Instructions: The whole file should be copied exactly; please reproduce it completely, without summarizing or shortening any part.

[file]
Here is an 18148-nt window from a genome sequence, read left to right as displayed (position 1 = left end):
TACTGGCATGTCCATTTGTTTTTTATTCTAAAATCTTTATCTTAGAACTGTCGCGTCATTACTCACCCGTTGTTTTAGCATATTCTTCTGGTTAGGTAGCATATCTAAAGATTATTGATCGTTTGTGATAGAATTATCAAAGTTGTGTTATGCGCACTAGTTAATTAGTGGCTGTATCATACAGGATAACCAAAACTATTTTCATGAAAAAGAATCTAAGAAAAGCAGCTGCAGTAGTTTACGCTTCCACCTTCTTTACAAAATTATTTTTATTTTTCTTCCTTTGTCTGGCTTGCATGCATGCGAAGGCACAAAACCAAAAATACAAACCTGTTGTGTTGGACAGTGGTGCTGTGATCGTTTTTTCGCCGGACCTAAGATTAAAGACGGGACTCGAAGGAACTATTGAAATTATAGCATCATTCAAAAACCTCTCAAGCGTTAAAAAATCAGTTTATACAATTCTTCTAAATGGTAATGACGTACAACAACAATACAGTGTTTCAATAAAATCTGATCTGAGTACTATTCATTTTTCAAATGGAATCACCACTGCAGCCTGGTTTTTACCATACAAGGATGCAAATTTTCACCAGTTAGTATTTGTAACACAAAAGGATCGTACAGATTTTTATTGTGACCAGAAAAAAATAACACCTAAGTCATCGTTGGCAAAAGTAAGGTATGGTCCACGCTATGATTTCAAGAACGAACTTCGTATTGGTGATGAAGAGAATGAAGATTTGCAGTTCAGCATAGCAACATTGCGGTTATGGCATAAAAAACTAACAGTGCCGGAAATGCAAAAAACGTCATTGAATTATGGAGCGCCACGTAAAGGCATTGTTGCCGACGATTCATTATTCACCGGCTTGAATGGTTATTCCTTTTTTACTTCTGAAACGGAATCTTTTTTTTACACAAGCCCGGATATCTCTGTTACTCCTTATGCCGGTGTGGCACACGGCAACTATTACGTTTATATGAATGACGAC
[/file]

Here is an 18148-nt window from a genome sequence, read left to right as displayed (position 1 = left end):
TACTGGCATGTCCATTTGTTTTTTATTCTAAAATCTTTATCTTAGAACTGTCGCGTCATTACTCACCCGTTGTTTTAGCATATTCTTCTGGTTAGGTAGCATATCTAAAGATTATTGATCGTTTGTGATAGAATTATCAAAGTTGTGTTATGCGCACTAGTTAATTAGTGGCTGTATCATACAGGATAACCAAAACTATTTTCATGAAAAAGAATCTAAGAAAAGCAGCTGCAGTAGTTTACGCTTCCACCTTCTTTACAAAATTATTTTTATTTTTCTTCCTTTGTCTGGCTTGCATGCATGCGAAGGCACAAAACCAAAAATACAAACCTGTTGTGTTGGACAGTGGTGCTGTGATCGTTTTTTCGCCGGACCTAAGATTAAAGACGGGACTCGAAGGAACTATTGAAATTATAGCATCATTCAAAAACCTCTCAAGCGTTAAAAAATCAGTTTATACAATTCTTCTAAATGGTAATGACGTACAACAACAATACAGTGTTTCAATAAAATCTGATCTGAGTACTATTCATTTTTCAAATGGAATCACCACTGCAGCCTGGTTTTTACCATACAAGGATGCAAATTTTCACCAGTTAGTATTTGTAACACAAAAGGATCGTACAGATTTTTATTGTGACCAGAAAAAAATAACACCTAAGTCATCGTTGGCAAAAGTAAGGTATGGTCCACGCTATGATTTCAAGAACGAACTTCGTATTGGTGATGAAGAGAATGAAGATTTGCAGTTCAGCATAGCAACATTGCGGTTATGGCATAAAAAACTAACAGTGCCGGAAATGCAAAAAACGTCATTGAATTATGGAGCGCCACGTAAAGGCATTGTTGCCGACGATTCATTATTCACCGGCTTGAATGGTTATTCCTTTTTTACTTCTGAAACGGAATCTTTTTTTTACACAAGCCCGGATATCTCTGTTACTCCTTATGCCGGTGTGGCACACGGCAACTATTACGTTTATATGAATGACGAC